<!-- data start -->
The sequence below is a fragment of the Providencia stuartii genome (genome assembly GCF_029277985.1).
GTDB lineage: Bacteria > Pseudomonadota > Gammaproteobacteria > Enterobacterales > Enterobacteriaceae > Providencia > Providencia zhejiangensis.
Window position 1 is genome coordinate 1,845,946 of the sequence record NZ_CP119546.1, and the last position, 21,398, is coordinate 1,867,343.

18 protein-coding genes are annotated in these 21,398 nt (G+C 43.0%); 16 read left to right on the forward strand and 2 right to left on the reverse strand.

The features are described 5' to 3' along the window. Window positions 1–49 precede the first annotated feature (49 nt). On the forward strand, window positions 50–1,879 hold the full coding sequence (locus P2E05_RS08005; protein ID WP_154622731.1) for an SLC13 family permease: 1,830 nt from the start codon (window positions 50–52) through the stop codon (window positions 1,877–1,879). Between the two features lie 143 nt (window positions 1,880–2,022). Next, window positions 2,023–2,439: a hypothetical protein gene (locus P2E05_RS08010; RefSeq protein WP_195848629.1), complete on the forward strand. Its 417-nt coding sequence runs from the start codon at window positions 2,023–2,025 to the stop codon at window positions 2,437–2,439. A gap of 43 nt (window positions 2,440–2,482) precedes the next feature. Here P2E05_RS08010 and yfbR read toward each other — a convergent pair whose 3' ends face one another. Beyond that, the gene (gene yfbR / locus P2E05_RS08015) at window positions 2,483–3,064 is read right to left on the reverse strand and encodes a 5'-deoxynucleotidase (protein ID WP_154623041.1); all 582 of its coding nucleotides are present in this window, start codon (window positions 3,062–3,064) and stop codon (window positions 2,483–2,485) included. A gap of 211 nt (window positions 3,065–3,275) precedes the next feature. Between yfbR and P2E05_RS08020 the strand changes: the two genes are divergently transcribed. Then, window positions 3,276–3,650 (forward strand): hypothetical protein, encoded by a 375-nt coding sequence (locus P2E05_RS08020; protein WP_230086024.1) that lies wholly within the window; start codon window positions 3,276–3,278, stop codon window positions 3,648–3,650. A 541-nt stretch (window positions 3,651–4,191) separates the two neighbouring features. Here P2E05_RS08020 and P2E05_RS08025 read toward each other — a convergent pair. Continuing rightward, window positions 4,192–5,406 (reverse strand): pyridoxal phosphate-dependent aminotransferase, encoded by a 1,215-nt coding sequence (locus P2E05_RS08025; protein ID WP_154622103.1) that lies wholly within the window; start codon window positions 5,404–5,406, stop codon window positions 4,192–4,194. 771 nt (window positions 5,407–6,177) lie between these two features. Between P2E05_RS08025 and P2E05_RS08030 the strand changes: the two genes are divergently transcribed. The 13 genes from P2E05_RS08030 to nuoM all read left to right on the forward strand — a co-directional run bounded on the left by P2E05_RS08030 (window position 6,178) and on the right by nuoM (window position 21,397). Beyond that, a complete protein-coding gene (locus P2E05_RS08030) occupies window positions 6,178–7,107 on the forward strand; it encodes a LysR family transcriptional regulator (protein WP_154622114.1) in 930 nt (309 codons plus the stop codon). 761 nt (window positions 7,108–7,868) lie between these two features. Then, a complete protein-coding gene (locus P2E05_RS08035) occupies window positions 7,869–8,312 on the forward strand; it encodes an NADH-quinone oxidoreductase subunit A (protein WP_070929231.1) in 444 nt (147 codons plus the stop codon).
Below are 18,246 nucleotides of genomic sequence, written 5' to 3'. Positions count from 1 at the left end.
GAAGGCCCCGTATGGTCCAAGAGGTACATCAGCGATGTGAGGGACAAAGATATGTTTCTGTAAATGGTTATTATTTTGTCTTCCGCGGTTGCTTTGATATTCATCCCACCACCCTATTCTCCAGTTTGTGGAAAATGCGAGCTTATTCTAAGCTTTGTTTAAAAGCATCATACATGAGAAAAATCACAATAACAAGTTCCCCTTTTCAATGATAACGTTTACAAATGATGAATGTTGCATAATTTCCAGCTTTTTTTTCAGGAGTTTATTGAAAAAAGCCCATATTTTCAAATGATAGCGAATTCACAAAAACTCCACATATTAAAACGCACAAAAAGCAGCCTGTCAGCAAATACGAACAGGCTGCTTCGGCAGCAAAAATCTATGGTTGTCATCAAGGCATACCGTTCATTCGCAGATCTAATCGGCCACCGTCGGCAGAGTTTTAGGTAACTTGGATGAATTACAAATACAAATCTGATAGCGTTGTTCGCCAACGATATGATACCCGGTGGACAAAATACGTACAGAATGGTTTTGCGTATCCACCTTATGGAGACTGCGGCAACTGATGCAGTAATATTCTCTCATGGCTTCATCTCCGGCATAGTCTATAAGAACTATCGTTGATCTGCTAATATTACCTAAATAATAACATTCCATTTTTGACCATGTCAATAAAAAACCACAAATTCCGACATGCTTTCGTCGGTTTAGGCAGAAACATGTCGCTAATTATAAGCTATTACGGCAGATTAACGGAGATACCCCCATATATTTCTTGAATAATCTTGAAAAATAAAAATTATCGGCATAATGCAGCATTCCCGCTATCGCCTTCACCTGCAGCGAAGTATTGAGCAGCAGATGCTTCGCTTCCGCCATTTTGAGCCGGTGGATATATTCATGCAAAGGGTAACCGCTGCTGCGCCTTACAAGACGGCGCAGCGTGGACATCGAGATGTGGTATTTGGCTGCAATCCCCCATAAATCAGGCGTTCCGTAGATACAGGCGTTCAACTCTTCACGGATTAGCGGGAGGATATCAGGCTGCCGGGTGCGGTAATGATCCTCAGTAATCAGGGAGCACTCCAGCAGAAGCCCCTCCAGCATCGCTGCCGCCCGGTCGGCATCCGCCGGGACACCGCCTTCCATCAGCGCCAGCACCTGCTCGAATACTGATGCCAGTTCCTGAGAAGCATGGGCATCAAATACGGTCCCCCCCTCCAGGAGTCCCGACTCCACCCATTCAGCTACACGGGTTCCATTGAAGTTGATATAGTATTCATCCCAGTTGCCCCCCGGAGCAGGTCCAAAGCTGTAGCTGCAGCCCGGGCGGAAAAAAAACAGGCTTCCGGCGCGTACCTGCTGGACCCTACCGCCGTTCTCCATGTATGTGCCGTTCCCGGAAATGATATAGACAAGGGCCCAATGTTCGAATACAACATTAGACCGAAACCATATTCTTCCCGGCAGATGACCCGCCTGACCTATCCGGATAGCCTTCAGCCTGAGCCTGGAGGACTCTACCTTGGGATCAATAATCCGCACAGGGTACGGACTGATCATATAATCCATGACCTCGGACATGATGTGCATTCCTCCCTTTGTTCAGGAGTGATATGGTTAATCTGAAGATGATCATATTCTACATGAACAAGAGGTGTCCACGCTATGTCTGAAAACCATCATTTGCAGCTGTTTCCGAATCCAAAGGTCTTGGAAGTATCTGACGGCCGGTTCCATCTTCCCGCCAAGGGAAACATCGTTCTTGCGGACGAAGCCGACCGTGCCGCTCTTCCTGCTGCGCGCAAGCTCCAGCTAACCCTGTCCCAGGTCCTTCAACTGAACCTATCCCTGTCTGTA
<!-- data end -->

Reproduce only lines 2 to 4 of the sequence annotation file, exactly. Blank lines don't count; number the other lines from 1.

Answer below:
GTDB lineage: Bacteria > Pseudomonadota > Gammaproteobacteria > Enterobacterales > Enterobacteriaceae > Providencia > Providencia zhejiangensis.
Window position 1 is genome coordinate 1,845,946 of the sequence record NZ_CP119546.1, and the last position, 21,398, is coordinate 1,867,343.

18 protein-coding genes are annotated in these 21,398 nt (G+C 43.0%); 16 read left to right on the forward strand and 2 right to left on the reverse strand.